Cookies on this website

We use cookies to ensure that we give you the best experience on our website. If you click 'Accept all cookies' we'll assume that you are happy to receive all cookies and you won't see this message again. If you click 'Reject all non-essential cookies' only necessary cookies providing core functionality such as security, network management, and accessibility will be enabled. Click 'Find out more' for information on how to change your cookie settings.

OBJECTIVE: To investigate whether the M235T polymorphism of the angiotensinogen (AGT) gene and the insertion/deletion (I/D) polymorphism of the angiotensin-1 converting enzyme (ACE) gene predict blood pressure response to different antihypertensive agents. DESIGN: Sixty-three patients with untreated essential hypertension were randomly assigned in a placebo-controlled crossover comparison to atenolol 50 mg once daily, lisinopril 10 mg once daily and nifedipine SR 20 mg twice daily, and the effect on blood pressure was assessed by ambulatory blood pressure monitoring (ABPM). In a further 44 patients, placebo-controlled ABPM data were available after treatment with a single agent (atenolol 50 mg once daily in 16 cases and lisinopril 10mg once daily in 28 cases). The change in systolic and diastolic blood pressure achieved by each agent was analysed for association with genotypes at the AGT and ACE gene loci. METHODS: Polymerase chain reaction (PCR) amplification of genomic DNA from each individual was used to identify the I/D polymorphism of the ACE gene. The M235T polymorphism of the AGT gene was detected by Tth111I digestion of PCR product. RESULTS: There was no significant association between response to any drug and either the AGT M235T or ACE I/D polymorphisms. CONCLUSIONS: The large variability between individuals in the observed blood pressure response to these agents cannot be attributed to the polymorphisms analysed at the ACE and AGT loci.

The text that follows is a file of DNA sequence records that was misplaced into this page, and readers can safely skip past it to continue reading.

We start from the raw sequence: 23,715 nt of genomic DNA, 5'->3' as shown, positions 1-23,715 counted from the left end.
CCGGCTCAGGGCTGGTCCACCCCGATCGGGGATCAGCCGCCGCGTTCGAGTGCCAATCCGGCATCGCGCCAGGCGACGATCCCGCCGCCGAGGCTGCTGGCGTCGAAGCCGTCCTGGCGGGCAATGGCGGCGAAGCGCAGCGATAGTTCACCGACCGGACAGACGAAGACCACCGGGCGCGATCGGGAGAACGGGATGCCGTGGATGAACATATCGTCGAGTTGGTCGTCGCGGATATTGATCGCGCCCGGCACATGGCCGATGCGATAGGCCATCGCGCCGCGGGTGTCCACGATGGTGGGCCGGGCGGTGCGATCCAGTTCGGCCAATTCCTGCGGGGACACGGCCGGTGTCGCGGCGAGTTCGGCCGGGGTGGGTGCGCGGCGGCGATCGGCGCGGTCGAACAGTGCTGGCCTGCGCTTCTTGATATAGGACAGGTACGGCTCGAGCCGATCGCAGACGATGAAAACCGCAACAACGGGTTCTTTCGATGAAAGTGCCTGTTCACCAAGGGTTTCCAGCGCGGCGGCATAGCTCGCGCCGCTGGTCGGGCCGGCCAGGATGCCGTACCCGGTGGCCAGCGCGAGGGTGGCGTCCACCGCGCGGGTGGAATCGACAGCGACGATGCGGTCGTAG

Journal article


J Hypertens

Publication Date





259 - 262


Alleles, Analysis of Variance, Angiotensinogen, Antihypertensive Agents, Blood Pressure, Blood Pressure Monitoring, Ambulatory, Cross-Over Studies, DNA, Female, Genotype, Humans, Hypertension, Male, Middle Aged, Peptidyl-Dipeptidase A, Polymerase Chain Reaction, Polymorphism, Genetic, Renin-Angiotensin System